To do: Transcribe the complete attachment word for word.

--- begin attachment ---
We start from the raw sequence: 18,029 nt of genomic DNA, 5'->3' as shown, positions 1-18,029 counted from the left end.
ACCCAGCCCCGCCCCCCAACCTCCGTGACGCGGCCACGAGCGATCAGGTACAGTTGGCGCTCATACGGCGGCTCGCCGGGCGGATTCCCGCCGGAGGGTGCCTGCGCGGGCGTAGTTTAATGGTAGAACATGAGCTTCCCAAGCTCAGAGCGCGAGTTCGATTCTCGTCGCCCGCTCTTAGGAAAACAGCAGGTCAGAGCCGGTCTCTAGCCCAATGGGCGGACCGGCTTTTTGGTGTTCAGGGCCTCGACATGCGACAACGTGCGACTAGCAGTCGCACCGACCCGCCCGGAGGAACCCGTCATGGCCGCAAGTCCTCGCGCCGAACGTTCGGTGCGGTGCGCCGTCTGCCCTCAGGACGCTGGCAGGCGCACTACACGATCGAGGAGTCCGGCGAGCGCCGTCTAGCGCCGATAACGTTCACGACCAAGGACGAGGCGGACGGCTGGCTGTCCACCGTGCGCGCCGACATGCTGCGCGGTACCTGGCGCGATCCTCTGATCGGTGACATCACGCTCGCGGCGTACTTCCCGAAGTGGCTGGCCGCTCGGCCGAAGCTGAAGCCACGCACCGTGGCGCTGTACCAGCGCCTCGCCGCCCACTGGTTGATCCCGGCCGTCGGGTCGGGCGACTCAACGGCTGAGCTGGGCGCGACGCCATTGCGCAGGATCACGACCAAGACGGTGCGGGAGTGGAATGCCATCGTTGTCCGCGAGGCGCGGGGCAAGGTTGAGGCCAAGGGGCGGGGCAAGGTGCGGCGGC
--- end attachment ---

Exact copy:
We start from the raw sequence: 18,029 nt of genomic DNA, 5'->3' as shown, positions 1-18,029 counted from the left end.
ACCCAGCCCCGCCCCCCAACCTCCGTGACGCGGCCACGAGCGATCAGGTACAGTTGGCGCTCATACGGCGGCTCGCCGGGCGGATTCCCGCCGGAGGGTGCCTGCGCGGGCGTAGTTTAATGGTAGAACATGAGCTTCCCAAGCTCAGAGCGCGAGTTCGATTCTCGTCGCCCGCTCTTAGGAAAACAGCAGGTCAGAGCCGGTCTCTAGCCCAATGGGCGGACCGGCTTTTTGGTGTTCAGGGCCTCGACATGCGACAACGTGCGACTAGCAGTCGCACCGACCCGCCCGGAGGAACCCGTCATGGCCGCAAGTCCTCGCGCCGAACGTTCGGTGCGGTGCGCCGTCTGCCCTCAGGACGCTGGCAGGCGCACTACACGATCGAGGAGTCCGGCGAGCGCCGTCTAGCGCCGATAACGTTCACGACCAAGGACGAGGCGGACGGCTGGCTGTCCACCGTGCGCGCCGACATGCTGCGCGGTACCTGGCGCGATCCTCTGATCGGTGACATCACGCTCGCGGCGTACTTCCCGAAGTGGCTGGCCGCTCGGCCGAAGCTGAAGCCACGCACCGTGGCGCTGTACCAGCGCCTCGCCGCCCACTGGTTGATCCCGGCCGTCGGGTCGGGCGACTCAACGGCTGAGCTGGGCGCGACGCCATTGCGCAGGATCACGACCAAGACGGTGCGGGAGTGGAATGCCATCGTTGTCCGCGAGGCGCGGGGCAAGGTTGAGGCCAAGGGGCGGGGCAAGGTGCGGCGGC